Dusty Biscuit Beignets to open November 9th on South Main.
Dusty Biscuit is a counter service affair.
Dusty Biscuit's fried green tomatoes with Creole remoulade sauce.
A recent selection that Smith served as a visiting chef at TCU's Amon G. Carter Stadium.
Fort Worth can’t get enough of Dusty Biscuit Beignets. What began as a food truck is now blossoming into a brand new brick and mortar restaurant. After a long build up, owner Trey Smith is ready to welcome fans inside 411 S. Main Street, Suite 109. The new Dusty Biscuit Beignets can be found inside the building known as The 411.
Regular hours will begin this Tuesday November 9th. Expect a line to form — the powdered sugar will be flying.
Smith who once lived in the Big Easy, began by frying up light pillows of sweet and savory beignets, just like you’d find in the French Quarter of New Orleans. He has taken his personal passion and effectively addicted a massive Fort Worth audience at Dusty Biscuit Beignets. Graduating from his food truck was only a matter of time.
What he calls his “Funky Fried Sugar Bread” can be devoured with a Café au Lait as well (either hot or cold), making you long for those lazy, late New Orleans nights.
Along with readying his first restaurant, Smith has been rather busy this fall. He runs his TCU Amon Carter kiosk on game days, demoed his cafe au lait glazed beignets at the State Fair of Texas and took part in the Fort Worth Food and Wine Festival’s first ever fall event. He even fitted in a quick trip to recalibrate his tastebuds at both Cafe du Monde and Morning Call Coffee Stand in New Orleans.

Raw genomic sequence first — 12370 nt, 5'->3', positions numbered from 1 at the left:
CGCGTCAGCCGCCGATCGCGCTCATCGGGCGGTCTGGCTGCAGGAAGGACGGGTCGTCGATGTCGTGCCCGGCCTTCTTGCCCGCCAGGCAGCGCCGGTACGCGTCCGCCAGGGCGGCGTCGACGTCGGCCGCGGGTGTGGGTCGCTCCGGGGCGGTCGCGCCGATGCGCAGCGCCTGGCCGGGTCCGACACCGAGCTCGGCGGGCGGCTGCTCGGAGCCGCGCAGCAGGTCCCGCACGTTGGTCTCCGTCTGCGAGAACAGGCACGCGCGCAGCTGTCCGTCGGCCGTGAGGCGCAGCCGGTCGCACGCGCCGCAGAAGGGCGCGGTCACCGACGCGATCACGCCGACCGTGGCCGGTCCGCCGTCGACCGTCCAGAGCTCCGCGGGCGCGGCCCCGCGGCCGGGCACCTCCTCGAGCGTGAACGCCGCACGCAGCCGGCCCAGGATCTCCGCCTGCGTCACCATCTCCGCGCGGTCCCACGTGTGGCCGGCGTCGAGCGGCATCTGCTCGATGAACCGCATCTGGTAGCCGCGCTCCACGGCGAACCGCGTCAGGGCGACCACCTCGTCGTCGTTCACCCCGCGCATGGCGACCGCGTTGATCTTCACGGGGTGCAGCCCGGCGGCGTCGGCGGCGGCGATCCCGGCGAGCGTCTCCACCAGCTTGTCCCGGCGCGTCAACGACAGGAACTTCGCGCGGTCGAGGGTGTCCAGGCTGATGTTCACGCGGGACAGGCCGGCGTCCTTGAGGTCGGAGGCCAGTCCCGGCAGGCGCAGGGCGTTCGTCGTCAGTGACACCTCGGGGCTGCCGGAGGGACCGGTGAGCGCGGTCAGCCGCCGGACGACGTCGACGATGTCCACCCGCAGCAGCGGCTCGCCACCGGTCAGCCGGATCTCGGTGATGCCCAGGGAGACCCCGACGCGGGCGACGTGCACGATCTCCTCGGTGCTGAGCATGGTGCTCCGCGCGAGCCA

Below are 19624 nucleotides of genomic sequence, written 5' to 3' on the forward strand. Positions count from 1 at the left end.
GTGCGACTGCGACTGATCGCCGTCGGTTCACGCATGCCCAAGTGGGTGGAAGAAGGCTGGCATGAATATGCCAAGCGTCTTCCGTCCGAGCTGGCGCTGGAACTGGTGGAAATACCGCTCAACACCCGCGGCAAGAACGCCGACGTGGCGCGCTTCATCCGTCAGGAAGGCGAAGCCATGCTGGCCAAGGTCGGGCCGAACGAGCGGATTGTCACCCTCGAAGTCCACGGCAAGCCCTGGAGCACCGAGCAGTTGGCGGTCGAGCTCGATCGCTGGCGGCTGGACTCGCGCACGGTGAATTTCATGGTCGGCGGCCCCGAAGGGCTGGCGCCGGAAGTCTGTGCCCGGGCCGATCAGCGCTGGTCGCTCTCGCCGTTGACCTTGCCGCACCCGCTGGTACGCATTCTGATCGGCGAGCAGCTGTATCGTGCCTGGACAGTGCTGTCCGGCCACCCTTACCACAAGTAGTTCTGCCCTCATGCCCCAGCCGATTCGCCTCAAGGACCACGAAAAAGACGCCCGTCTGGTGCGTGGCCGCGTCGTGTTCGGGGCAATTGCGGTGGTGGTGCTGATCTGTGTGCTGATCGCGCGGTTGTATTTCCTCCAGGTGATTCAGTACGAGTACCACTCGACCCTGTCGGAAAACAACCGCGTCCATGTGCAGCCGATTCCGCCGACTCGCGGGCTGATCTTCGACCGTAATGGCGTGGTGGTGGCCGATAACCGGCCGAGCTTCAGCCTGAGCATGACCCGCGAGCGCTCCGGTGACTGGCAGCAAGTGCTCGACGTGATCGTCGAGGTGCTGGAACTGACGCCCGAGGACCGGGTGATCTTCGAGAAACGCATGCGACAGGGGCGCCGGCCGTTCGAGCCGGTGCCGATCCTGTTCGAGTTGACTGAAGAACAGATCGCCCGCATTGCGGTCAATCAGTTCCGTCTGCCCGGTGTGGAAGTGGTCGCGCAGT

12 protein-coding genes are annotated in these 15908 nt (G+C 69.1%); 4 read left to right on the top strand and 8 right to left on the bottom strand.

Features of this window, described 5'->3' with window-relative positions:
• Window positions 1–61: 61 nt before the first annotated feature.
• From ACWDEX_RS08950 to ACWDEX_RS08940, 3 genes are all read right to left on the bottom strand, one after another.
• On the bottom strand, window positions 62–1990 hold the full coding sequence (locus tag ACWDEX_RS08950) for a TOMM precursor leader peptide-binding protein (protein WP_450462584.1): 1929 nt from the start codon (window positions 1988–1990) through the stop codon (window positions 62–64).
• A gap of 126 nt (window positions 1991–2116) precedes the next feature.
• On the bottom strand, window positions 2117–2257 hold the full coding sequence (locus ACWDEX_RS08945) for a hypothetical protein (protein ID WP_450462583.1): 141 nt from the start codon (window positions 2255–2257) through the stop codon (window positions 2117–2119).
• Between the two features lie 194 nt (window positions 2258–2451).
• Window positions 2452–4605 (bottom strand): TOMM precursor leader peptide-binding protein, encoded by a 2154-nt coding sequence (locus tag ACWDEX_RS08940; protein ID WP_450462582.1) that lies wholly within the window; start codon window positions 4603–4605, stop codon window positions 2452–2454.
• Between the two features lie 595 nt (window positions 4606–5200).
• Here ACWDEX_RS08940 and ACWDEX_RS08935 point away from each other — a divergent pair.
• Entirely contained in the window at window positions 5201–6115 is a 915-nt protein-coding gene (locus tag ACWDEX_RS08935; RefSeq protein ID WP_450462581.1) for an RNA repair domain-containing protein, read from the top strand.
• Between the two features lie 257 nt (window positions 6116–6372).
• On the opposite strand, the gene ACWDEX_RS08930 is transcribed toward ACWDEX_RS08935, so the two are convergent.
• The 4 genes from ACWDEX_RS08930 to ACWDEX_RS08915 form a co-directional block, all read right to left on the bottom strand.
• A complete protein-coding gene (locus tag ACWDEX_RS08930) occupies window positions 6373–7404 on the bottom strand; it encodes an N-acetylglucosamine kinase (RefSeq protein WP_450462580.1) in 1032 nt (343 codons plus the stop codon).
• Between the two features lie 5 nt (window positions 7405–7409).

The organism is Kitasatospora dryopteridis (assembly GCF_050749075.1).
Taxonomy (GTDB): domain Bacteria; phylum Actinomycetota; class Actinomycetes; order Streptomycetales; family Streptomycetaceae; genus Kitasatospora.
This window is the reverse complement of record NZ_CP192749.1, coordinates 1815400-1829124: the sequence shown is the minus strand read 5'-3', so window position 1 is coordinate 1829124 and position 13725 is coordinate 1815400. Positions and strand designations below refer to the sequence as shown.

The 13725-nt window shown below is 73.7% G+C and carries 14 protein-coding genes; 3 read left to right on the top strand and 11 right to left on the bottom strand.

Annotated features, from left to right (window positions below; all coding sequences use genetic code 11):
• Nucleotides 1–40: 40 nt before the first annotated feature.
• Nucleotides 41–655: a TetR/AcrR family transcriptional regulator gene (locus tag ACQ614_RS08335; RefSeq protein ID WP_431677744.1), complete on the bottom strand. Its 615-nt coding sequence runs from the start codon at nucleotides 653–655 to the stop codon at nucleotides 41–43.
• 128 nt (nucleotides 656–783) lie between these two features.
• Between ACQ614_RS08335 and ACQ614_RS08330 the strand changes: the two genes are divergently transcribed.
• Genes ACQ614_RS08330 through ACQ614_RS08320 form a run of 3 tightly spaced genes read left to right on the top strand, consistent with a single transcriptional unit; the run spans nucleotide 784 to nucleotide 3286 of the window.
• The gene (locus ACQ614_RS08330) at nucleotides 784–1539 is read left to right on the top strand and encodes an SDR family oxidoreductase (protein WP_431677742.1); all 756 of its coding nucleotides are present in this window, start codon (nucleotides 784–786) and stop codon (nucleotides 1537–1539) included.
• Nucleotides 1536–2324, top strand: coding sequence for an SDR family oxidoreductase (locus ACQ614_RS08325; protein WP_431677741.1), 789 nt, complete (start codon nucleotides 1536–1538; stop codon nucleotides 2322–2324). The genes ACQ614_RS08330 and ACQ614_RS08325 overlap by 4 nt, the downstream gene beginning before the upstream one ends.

Smith opened his new Dusty Biscuit Beignets for a sneak peek on Halloween, and will work the kinks out of service a few more times for friends and family prior to opening day.
The snug storefront offers stool seating at a stainless countertop and a few tabletops. This is a counter service affair. The decor is black and white, with the counter itself wrapped in shimmery French fleur-de-lis tin tiles.
For the uninitiated, the dictionary definition of a beignet is on the wall nearby for further explanation of the delicacy. To save you from learning the finer points of eating fresh beignets the hard way, there’s one tip to know. Never breath in while biting into a powdered sugar dusted pillow of fried dough. Ask me how I know.
At Dusty Biscuit, you’ll find King’s Cake iced and colored sugar dusted beignets. Along with some rotating seasonal selections, ranging from caramel apple and crème brulée filled to those topped with Fruity Pebbles and even S’mores. The French Quarter Classic, Bourbon Street (bourbon maple glazed with chopped bacon and candied pecans) and the Cowtown King Cake, (sweet cream cheese and topped with cinnamon sugar and red and blue sugar) make up Dusty Biscuit’s Jazz Trio, ranging from $4 to $6.
On the savory side, beignets are sometimes topped with cream cheese and everything bagel seasoning. The Dusty Biscuit is a pork sausage slider, and the Dusty Cristo slider includes ham, turkey, Swiss cheese with maple glaze, and strawberry jalapeno jam.
Boats of tater-tots will include the Bayou Bacon Tots spinkled with boil seasoning and served with a sweet and spicy remoulade. Depending on the season, you also might be treated to other Cajun classics like crawfish boudin balls, or fried green tomatoes with remoulade sauce.
Trey Smith is graduating from that food truck in high style.